Power Mac G4 Cube

The Power Mac G4 Cube is a small form factor Macintosh personal computer from Apple Computer, Inc., sold between 2000 and 2001. Designed by Jonathan Ive, its cube shape is reminiscent of the NeXTcube from NeXT, acquired by Apple in 1996. The New York Museum of Modern Art holds a G4 Cube, along with its distinctive Harman Kardon transparent speakers, as part of its collection.[1]

Power Mac G4 Cube
Power mac g4 cube.png
A Power Mac G4 Cube
DeveloperApple Computer, Inc.
Product familyPower Mac
TypeDesktop computer
Release dateJuly 19, 2000 (2000-07-19)
Introductory priceUS$1,799
DiscontinuedJuly 3, 2001 (2001-07-03)
CPU450 or 500 MHz PowerPC G4
Memory64, 128 or 256 MB PC100 SDRAM; supports up to 1.5 GB
Storage20, 40 or 60 GB hard drive
GraphicsATI Rage 128 Pro with 16 MB of SDRAM
Nvidia GeForce2 MX with 32 MB of SDRAM (both cards use an AGP 2x slot)
Connectivity2 USB 1.1 (dual-channel), 2 FireWire 400, 10/100 Ethernet, 56k v.90 modem, VGA and ADC ports
DimensionsHeight: 9.8 inches (25 cm)
Width: 7.7 inches (20 cm)
Depth: 7.7 inches (20 cm)
Mass14 lb (6.4 kg)
SuccessorMac mini
Related articlesPower Mac G4


The small 8×8×8 in (20×20×20 cm) cube, suspended in a 7.65×7.65×10 in (19.4×19.4×25.4 cm) acrylic glass enclosure, housed a PowerPC G4 processor running at 450 or 500 MHz, and had a unique, slot-loading, low-profile DVD-ROM or CD-RW drive. A separate monitor, with either an ADC or a VGA connection, was required for the Cube, in contrast to the all-in-one iMac series. Also unlike the iMacs, it had a video card in a standard AGP slot. However, there was not enough space for full-length cards. The Cube also featured two FireWire 400 ports and two USB 1.1 ports for connecting peripherals. The Cube is exceptional as the only Macintosh without a built-in speaker (as of 2016). Sound was provided by an external USB amplifier and a pair of Harman Kardon speakers. Although the USB amplifier had a standard mini-plug headphone output, it lacked any audio input. The Cube also used a silent, fanless, convection-based cooling system like the iMacs of the time.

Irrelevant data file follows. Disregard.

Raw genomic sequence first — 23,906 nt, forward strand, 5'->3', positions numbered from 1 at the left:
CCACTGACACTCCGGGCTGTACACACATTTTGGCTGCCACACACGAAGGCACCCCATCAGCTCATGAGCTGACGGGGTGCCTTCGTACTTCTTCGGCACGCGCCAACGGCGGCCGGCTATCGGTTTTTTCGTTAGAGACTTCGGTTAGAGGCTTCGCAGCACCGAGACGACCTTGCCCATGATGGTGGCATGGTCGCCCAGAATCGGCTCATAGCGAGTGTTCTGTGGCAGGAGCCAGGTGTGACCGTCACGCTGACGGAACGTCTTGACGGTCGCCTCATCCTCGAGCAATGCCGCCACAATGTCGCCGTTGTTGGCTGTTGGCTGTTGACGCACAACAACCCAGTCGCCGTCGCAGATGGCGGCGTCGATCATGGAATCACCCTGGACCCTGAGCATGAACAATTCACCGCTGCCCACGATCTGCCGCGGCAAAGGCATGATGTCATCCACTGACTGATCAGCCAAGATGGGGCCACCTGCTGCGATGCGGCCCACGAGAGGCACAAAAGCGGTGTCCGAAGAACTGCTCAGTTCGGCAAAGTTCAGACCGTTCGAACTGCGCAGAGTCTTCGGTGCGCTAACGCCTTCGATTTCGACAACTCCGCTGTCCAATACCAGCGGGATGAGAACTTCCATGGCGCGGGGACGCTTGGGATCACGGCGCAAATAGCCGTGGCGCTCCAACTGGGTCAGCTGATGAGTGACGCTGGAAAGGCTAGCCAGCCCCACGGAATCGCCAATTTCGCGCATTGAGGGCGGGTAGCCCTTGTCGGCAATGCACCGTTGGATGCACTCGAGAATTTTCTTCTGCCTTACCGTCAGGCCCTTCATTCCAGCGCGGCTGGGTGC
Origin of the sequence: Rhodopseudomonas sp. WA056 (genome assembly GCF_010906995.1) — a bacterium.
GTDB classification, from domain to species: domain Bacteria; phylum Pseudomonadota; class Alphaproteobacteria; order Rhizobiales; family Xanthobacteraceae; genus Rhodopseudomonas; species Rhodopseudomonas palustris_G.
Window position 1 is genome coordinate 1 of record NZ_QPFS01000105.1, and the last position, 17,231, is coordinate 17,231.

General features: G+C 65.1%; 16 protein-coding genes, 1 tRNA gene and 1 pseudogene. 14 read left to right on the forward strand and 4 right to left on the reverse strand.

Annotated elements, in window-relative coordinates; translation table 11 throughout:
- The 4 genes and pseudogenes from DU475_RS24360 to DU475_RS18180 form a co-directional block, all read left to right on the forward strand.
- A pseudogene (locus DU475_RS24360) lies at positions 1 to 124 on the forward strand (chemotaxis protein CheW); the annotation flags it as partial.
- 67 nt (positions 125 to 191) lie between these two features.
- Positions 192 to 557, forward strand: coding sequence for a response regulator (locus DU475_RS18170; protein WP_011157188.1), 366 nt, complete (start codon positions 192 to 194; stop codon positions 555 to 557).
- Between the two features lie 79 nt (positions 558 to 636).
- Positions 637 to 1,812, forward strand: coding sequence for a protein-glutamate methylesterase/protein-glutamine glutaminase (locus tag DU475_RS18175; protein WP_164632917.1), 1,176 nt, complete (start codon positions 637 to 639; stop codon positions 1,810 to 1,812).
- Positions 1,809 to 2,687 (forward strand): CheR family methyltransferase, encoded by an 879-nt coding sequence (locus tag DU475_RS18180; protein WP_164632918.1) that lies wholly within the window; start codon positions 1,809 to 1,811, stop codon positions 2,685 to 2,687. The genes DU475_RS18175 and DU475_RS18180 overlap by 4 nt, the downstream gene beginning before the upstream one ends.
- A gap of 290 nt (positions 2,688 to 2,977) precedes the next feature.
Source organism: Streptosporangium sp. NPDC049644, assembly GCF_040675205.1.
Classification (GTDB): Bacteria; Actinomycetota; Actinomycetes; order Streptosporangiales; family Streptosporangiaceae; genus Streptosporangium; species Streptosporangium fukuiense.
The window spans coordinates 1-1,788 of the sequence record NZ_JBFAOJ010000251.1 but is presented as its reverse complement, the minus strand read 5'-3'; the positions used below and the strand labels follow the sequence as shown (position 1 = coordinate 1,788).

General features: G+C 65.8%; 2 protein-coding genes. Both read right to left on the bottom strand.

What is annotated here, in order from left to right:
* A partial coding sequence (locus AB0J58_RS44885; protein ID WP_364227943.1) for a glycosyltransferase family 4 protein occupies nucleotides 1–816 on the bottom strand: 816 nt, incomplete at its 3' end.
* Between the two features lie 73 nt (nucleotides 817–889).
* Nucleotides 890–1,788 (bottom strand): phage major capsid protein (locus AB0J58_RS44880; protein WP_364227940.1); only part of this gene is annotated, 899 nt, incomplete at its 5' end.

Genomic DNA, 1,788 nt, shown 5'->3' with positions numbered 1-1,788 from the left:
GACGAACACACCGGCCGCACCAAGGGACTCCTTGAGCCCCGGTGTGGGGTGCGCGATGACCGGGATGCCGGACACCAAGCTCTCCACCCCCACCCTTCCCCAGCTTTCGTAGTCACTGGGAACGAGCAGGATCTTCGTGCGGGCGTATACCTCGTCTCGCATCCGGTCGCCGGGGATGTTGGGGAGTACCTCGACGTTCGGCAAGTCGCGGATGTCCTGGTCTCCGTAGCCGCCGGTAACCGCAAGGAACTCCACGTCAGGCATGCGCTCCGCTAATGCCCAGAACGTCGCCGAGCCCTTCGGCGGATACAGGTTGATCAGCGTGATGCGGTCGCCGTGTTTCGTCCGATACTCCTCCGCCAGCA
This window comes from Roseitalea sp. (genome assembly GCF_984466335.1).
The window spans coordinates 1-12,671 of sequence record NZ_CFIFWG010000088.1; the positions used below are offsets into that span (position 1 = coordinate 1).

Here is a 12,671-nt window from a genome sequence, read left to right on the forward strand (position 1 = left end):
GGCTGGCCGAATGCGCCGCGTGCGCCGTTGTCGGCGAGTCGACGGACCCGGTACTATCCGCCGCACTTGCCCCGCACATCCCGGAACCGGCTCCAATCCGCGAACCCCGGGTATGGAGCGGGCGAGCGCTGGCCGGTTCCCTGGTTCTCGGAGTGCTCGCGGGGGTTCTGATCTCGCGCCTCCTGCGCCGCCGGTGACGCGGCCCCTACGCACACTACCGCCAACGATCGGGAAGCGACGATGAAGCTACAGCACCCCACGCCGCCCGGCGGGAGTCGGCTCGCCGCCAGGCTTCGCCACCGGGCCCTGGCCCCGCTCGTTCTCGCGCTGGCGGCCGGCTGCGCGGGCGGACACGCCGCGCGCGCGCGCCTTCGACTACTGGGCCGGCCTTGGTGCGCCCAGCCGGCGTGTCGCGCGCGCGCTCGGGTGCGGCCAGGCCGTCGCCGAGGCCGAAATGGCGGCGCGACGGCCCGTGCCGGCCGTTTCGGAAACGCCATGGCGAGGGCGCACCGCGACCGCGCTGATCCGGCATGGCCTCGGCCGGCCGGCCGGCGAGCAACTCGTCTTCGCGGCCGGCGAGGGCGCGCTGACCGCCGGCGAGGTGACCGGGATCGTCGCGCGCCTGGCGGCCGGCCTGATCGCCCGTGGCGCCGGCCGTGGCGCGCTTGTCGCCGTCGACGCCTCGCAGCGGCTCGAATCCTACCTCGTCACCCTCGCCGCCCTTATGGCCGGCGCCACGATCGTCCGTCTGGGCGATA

History and salesEdit

Apple targeted the Cube at the market between the iMac G3 and the Power Mac G4, and was the first desktop configuration offering since the discontinued Power Macintosh G3 almost two years earlier. Despite its innovative design, critics complained it was too expensive—it was initially priced US $200 higher than the similarly equipped Power Mac G4 (450 MHz CPU, 64 MB RAM, 20 GB hard drive) and did not include a monitor, thus leading to slow sales. Additionally, early Cubes suffered from a manufacturing issue that led to faint lines (referred to as "cracks" or "mold lines") in the acrylic case. This was often considered damaging to the aesthetic quality of the computer.[2]

After seeing low profits, Apple attempted to increase sales by bundling more software with it, lowering the price of the base model, incorporating a CD-RW drive standard for the 500 MHz version, and offering an improved Nvidia graphics card as an option. These efforts could not offset the earlier perception of reduced value compared to the iMac and Power Mac G4 lineup.

An Apple press release on July 3, 2001, made the unusual statement that the computer – rather than being canceled or discontinued – was having its production "suspended indefinitely" due to low demand. "The company said there is a small chance it will reintroduce an upgraded model of the unique computer in the future, but that there are no plans to do so at this time."[3]

In 2003, the G4 Cube received a brief return to the spotlight after a series of articles in Wired charted its cult popularity. The articles, focusing on upgrades installed by individual users and retailers such as Kemplar, led to a sharp rise in the Cube's resale value. Nevertheless, with the release of the relatively inexpensive Mac Mini (seen by some[4] as a replacement), coupled with Apple's switch to G5 processors and eventually Intel Core-based processors, the Cube again faded into the background.


Model identifier PowerMac5,1
Model number M7642LL/A (450 MHz), Configure-to-order-only (500 MHz)
Processor 450 MHz or 500 MHz PowerPC G4 (7400/7410) with 1 MB L2 cache
Front side bus 100 MHz
Memory 128 MB, 256 MB, 384 MB, 512 MB, 768 MB, 1 GB, or 1.5 GB of PC100 SDRAM
Expandable to 1.5 GB
Graphics ATI Rage 128 Pro with 16 MB of SDRAM, Nvidia GeForce2 MX with 32 MB of SDRAM or ATI Radeon with 32 MB of DDR SDRAM
AGP 2x
Hard drive 20 GB, 30 GB or 40 GB at 5400 rpm
60 GB at 7200 rpm
Ultra/ATA 66
Optical drive
Connectivity Optional AirPort 802.11b
10/100 BASE-T Ethernet
56k V.90 modem
Peripherals 2 USB 1.1
2 FireWire 400
Video out VGA and ADC
Maximum operating system Mac OS X 10.4.11 "Tiger" and Mac OS 9.2.2